I don’t know about you, but this year is really testing my patience.
What I’ve been doing lately to remain patient is recite a few affirmations I’ve learned recently:
-Patience is known as a form of wisdom.
-Patience is not learned in safety.
-Patience is learned in uncertainty.
When we practice patience we are reminded that things happen in their own time. We remember that it’s not really necessary to keep rushing through life to get to the next moment, when really, our life is right now.
When I’m struggling to remain patient in situations, I say this quote from “A Course in Miracles” to myself:
“Those who are certain of the outcome can afford to wait, and wait without anxiety”
And it reminds of the one thing we need to rely on if we want to really be patient. TRUST.
There’s a level of trust that happens with patience. We begin to realize life will unfold just as it’s meant to be. What’s of the highest good for all. And usually that means not what we’ve been pushing to achieve, or get. It’s usually not what we expected, but most of the time, if we’re patient…it’s even better.
Patience takes trust. Trust in ourselves. Trust in our higher self. Trust in the universe, spirit, source, God whatever you want to call it. The universal life force energy that surrounds us, protects us and guides us. Trust in a power far greater than ourselves.
Now…As far as having patience with other people, that’s when compassion comes into play.
What I’ve been practicing to help me remain patient is an exercise I learned from the book “Resurfacing: Techniques for Exploring Consciousness” by Harry Palmer that I included in my book “Hippiebanker.”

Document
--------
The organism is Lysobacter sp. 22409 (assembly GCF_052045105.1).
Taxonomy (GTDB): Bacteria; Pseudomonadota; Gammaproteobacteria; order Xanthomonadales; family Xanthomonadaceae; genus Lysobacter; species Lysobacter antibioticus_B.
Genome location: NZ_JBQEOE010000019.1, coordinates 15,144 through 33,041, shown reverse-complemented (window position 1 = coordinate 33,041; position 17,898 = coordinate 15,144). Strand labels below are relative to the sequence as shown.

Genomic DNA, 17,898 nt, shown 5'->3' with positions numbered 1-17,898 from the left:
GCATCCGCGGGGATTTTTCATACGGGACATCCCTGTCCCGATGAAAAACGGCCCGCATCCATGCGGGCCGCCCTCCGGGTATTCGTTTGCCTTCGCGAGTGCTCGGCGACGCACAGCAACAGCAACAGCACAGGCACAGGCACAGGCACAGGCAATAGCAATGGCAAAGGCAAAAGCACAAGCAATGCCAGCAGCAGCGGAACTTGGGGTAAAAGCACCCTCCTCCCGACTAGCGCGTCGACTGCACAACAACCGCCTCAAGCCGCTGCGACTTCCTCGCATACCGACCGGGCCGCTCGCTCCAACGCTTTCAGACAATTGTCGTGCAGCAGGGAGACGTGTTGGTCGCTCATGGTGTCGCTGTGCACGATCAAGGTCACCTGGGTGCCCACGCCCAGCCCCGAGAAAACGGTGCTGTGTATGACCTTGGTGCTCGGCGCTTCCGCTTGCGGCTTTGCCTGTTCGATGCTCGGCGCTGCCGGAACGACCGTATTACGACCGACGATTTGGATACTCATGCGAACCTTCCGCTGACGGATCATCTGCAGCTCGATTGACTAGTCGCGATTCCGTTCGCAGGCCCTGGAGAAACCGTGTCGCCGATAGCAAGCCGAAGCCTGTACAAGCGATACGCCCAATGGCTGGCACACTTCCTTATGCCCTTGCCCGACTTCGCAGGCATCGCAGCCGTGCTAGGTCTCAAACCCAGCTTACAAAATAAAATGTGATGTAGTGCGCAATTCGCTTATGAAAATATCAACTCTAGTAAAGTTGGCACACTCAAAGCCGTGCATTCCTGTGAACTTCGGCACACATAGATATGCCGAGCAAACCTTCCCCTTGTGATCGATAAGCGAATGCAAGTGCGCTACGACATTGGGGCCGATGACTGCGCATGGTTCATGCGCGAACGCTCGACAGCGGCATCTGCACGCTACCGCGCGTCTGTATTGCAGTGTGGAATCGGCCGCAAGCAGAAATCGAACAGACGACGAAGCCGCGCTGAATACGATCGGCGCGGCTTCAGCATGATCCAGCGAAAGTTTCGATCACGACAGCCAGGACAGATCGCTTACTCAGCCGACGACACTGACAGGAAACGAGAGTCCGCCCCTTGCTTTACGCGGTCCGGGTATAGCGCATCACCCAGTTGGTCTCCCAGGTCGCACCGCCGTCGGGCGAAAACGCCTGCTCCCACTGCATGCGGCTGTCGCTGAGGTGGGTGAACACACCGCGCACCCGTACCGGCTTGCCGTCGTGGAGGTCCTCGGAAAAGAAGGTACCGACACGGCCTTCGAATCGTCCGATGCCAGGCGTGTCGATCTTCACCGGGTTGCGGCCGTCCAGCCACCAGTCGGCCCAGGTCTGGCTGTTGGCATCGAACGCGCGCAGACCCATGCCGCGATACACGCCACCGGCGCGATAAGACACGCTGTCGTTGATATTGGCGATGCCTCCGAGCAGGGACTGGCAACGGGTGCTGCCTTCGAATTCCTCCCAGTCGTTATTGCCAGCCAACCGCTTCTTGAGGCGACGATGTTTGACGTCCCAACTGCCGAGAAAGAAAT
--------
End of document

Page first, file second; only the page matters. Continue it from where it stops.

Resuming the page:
You can use this exercise for anyone who is testing your patience. It helps bring patience into the moment as well as compassion. When you are in a situation when you are struggling to understand why a person is acting a certain way, say these steps to yourself discreetly and say the person’s name for each one:
Step 1: “Just like me, this person is seeking happiness in his/her life.”
Step 2: “Just like me, this person is trying to avoid suffering in his/her life.”
Step 3: “Just like me, this person has know sadness, loneliness and despair.”
Step 4: “Just like me, this person is seeking to fill his/her needs.”
Step 5: “Just like me, this person is learning about life.”
Afterwards, take a moment to tune in to your feelings. Are you a little more tolerant of that person that you were so angry with? Can you possibly let that person off the hook? Are you having a little more patience with them?
I hope this serves you.